As discussed above, each of the assemblies 204 utilizes a common dataset. In one embodiment, each of the assemblies 204 utilizes the .NET framework dataset. Thus, the outputs from each of the processors 204 a-d are stored in a .NET framework dataset and the application program interfaces (APIs) for the .NET framework dataset enable the next assembly in the sequence to determine the contents of the dataset being passed to the assembly. Once the results of a query have been fetched from a .NET framework dataset, any changes made to the contents of the dataset by the plurality of assemblies 204 do not affect the database.

In an embodiment, the dataset represents a set of data arranged in tables and includes information about how the data is ordered and constrained within the tables, as well as information specifying the relationships among the tables. The .NET framework dataset allows the contents of the dataset to be saved and loaded to and from files as XML configuration documents. In addition, the .NET framework dataset also allows schema information (e.g., table, column, and constraint information) to be separated into an XML schema file.

Turning now to FIG. 3, an application program 300 and a configuration file 310 for use with a monitoring system is illustrated, according to another embodiment of the present invention. The monitoring system may be any system that monitors measurable characteristics of a utility, including water, air, gas, energy, steam (collectively abbreviated as WAGES), and weather. An implementation is a power monitoring system, and the illustrated embodiment is directed to a power monitoring system; however, it should be understood that the present invention applies as equally to power monitoring systems as to other WAGES monitoring or weather station systems.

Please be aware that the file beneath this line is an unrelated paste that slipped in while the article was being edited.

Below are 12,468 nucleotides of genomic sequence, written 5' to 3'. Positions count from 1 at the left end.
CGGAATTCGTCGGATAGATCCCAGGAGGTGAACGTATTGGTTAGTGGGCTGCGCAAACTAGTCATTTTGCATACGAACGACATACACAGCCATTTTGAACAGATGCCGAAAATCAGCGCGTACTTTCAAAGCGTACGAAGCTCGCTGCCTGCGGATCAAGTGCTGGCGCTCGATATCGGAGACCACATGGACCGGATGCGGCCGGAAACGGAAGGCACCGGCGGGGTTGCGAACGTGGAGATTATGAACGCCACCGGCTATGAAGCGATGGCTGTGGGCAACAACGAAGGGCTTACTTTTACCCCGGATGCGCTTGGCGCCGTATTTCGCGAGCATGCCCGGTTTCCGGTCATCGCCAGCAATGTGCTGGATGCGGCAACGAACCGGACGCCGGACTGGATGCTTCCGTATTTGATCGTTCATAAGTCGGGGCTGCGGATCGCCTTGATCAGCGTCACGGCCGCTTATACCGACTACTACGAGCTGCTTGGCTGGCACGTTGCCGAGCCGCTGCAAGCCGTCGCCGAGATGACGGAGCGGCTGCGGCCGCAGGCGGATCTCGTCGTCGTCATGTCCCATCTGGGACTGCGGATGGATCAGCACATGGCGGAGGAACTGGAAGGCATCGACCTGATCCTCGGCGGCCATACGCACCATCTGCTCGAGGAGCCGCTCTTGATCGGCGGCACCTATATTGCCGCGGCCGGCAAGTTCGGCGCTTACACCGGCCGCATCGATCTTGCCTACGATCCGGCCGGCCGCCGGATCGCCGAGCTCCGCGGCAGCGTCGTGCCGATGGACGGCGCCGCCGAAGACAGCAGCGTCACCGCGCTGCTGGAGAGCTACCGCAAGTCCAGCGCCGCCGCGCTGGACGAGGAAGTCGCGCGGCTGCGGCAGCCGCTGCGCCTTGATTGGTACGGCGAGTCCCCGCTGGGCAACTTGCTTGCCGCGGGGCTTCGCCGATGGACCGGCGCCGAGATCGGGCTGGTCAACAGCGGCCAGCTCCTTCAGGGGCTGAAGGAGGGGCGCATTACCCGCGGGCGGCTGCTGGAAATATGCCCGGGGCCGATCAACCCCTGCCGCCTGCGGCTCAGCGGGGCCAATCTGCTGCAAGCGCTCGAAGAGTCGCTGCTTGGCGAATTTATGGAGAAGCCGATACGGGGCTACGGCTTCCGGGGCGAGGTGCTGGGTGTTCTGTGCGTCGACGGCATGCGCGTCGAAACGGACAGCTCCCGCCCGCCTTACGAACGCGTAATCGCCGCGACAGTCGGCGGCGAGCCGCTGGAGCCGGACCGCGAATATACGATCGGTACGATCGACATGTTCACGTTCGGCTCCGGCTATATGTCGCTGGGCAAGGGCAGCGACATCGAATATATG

A power monitoring system is typically arranged in a hierarchy with monitoring devices such as electrical meters installed at various levels of the hierarchy. Monitoring devices measure various characteristics of the electrical signal (e.g., voltage, current, waveform distortion, power, etc.) passing through the conductors, and the data from each monitoring device is collected by local data collection points within the monitoring system and communicated to one or more power-monitoring databases 320 for storage or analysis.

In an embodiment, the application program 300 processes data and generates reports on the information in the power-monitoring database 320. The application program 300 can be utilized to develop a plurality of reports from the power-monitoring database 320, such as an “electrical cost summary,” illustrated in FIG. 3. When an electrical cost summary is desired, the application program 300 reads the settings 302 from the configuration file 310 to determine the required dynamically linked assemblies 304 (e.g., processors 304 a-d), the order to load the assemblies, and the class to use for processing.

Once the application program 300 has determined the load sequence from the configuration file 310, the application program 300 loads each of the plurality of assemblies 304 in the determined order. Each of the plurality of assemblies 304 includes at least one function required for developing the electrical cost summary. A first load signal 306 a is sent to load a first processor 304 a into the RAM (e.g., into the application program's 200 memory space). A second load signal 306 b is sent to load the next processor (i.e., a second processor 204 b), a third load signal 306 c is sent to load the third processor 304 c, and additional load signals are sent until a final load signal 306 d is sent to load the final processor 304 d into the RAM.